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The man who made Comic Sans


Vincent Connare, who when he worked at Microsoft created the ubiquitous typeface Comic Sans, does a wonderful stand-up presentation of his handiwork and a small sampling of its overuse and misuse around the world. Vinnie’s original brief was to make a typeface for the word balloons in Microsoft Bob, the overly helpful little animated character in Windows 95, that would be based on lettering in comic books. He succeeded beyond his wildest dreams.

Comic Sans is one of those typefaces, like ITC Souvenir, that’s too successful for its own good. It’s curved and “friendly” in a way that irritates typophiles but appeals to everyday users. And it’s on everyone’s machine, so it’s available to be misused in every way conceivable.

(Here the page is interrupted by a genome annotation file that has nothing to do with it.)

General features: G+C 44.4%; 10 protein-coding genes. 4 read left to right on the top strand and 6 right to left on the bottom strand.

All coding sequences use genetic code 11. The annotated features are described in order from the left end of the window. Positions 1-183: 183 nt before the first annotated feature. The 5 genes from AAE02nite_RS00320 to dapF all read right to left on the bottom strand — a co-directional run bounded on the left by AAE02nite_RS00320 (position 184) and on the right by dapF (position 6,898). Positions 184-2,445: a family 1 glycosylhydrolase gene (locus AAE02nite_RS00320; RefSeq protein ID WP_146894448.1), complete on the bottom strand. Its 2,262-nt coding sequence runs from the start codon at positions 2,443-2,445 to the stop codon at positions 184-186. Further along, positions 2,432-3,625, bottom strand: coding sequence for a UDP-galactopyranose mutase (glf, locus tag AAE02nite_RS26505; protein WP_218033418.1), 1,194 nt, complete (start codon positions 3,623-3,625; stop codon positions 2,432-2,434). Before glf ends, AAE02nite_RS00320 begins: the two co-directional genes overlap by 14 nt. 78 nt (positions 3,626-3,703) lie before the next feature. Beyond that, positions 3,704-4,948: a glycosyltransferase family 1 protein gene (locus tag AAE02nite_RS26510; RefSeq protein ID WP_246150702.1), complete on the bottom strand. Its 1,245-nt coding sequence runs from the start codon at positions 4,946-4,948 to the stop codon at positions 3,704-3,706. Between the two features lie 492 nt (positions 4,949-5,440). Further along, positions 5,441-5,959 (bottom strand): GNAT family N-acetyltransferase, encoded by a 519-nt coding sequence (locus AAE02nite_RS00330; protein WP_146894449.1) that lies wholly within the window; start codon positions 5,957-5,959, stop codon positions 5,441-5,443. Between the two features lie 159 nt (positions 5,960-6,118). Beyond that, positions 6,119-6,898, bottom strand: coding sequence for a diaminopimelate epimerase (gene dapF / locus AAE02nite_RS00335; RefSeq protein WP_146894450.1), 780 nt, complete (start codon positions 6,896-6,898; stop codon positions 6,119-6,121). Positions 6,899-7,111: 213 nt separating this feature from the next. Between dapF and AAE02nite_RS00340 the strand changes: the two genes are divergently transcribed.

Thanks to Cynthia Batty for pointing me (and the ATypI members’ list) to this brief video of Vinnie’s talk at the ROFLThing conference in New York. The type designer is not responsible for how the typeface gets used. You create a tool and let it loose on the world; sometimes it’s used the way you thought it would be, other times it’s turned to uses you never conceived of.

But I confess that I have this errant fantasy of the ultimate inappropriate typeface: Comic Sans Blackletter!

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